But I think there are like awesome companies that are either just in Europe or in Europe and in the U.S. and I think that works too. But we’ve decided to move the whole team here.

You mentioned being closer to investors, being closer to customers. How else has the move impacted the business in a positive way? And also are there any negatives as well from the move that you care to share?

Yeah, sure. So I can highlight like one positive thing and one negative thing that are very important to me.
The first, so the positive thing is I think people here are more ambitious and tend to be more excited about your ideas and less skeptical. I think when we moved to San Francisco, the ambition that we’ve had for Front was like 100 times bigger. I think it’s good for your business, I think it’s good for your employees, for your investors etc. So I feel like I’m happier doing this company here than in France.
The negative thing is hiring, which is core for your company where the competition is far harder here. I think you’ll just spend far more hours to find one person than when you’re in Europe.

Front raised around $3.1 million in just over one year. Is that right?

Yeah. In October last year.

The product has been launched one year. The company is less than two years. That’s quite a quick time to raise $3.1 million. how much time have you spent just around fundraising itself?

We spent two weeks to raise.

Wow! That’s quicker than the normal cycle. I guess in Europe,  it’s perhaps 3-6 months to raise a seed round. Two weeks! that’s quite a short time.

Yeah. I think the process is quite different. Before we went to Y Combinator we tried to raise money in Europe. I’ve found the way to raise money here and in Europe very different. I think as a general idea that people in Europe will invest if your company is already growing and is already getting bigger and bigger, whereas in the U.S., people will invest if your company could be big.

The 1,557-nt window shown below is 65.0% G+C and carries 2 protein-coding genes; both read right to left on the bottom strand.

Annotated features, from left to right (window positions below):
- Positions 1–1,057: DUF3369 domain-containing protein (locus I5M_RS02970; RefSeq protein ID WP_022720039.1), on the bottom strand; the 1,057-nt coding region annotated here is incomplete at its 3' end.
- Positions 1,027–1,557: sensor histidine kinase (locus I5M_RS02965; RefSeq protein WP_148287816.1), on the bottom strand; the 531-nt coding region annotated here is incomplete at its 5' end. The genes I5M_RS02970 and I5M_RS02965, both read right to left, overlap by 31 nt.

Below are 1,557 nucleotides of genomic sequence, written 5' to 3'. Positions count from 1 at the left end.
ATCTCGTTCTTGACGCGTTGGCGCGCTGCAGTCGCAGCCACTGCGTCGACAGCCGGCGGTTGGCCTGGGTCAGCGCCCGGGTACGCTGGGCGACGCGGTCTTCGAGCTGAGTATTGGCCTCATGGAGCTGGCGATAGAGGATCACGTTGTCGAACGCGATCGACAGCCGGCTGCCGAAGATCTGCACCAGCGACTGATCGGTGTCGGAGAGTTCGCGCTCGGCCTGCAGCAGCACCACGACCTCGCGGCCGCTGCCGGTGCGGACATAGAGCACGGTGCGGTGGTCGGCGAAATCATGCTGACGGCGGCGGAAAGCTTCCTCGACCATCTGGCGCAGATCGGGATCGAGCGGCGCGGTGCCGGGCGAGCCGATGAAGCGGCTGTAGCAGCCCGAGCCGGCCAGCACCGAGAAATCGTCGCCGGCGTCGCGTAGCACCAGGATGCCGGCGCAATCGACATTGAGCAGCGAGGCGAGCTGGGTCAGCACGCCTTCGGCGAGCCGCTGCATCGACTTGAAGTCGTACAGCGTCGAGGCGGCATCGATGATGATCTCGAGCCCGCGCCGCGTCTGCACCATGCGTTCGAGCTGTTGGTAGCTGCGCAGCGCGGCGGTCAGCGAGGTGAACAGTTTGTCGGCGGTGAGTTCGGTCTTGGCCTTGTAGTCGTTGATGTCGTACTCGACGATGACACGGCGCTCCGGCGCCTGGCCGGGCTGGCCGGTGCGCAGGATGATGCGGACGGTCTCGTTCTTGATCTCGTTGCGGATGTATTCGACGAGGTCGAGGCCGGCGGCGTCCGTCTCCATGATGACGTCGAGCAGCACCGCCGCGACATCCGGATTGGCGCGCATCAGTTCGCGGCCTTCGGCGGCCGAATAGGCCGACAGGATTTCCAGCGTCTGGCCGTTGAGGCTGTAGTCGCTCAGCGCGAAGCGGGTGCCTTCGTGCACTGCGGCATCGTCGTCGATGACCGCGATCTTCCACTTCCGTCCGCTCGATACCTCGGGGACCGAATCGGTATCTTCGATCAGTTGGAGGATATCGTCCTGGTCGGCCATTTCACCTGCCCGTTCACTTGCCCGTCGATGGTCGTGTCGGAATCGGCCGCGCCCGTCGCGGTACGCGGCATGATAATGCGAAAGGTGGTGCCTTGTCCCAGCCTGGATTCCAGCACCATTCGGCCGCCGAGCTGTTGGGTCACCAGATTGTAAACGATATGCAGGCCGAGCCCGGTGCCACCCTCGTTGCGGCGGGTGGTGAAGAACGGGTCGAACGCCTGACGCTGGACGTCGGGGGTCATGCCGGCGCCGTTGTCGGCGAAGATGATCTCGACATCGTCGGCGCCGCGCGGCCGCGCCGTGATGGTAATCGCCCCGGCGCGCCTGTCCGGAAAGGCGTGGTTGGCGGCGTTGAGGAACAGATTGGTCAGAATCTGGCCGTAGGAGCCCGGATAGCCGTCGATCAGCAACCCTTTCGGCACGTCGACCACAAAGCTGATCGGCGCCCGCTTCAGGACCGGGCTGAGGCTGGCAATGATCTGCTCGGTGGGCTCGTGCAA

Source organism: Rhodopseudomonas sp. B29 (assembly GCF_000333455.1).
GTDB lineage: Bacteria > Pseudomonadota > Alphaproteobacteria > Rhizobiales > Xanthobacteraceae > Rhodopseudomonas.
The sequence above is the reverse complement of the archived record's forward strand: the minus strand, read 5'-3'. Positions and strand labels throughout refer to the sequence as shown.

The biggest fear of a European investor is to do an investment and the startup fails, whereas the biggest fear of a U.S. investor is not to make any investment and then the startup succeeds and is like a unicorn.
I think the reason why we’ve been able to raise that much money in two weeks is because the idea of Front is big enough to sound exciting to a lot of people. We don’t know yet if we’ll become like a big company but at least the idea is big enough to sound attractive.

I’ve read something that you’d written where you talked about the fear of missing out and you talked about Peter Thiel’s biggest mistake was not necessarily in a company that he’d invested in but a round that he’d missed out on, referencing the Series B of Facebook.

Yeah, exactly. That was in Reddit and I think that was a good example of the mentality here.

As CEO and founder of a startup, I guess everything is not always awesome. referring to your blog post on Medium with “Startup Founders: Embrace the Hardship!” 
You talked there very openly about the hardships in starting a business which I know of course people like Ben Horowitz have done before in his book. But if you wanted a job to make you feel happy, you said this is not the one. Can you elaborate further on that? Would you recommend being a startup founder and are you having fun now despite the hardships?

Yes. I think you can distinguish two things being like fulfilled and doing the job that you truly want to do and then being happy and always have happy moments. I think I’m fulfilled but there are not only happy moments. That’s what I wanted to describe.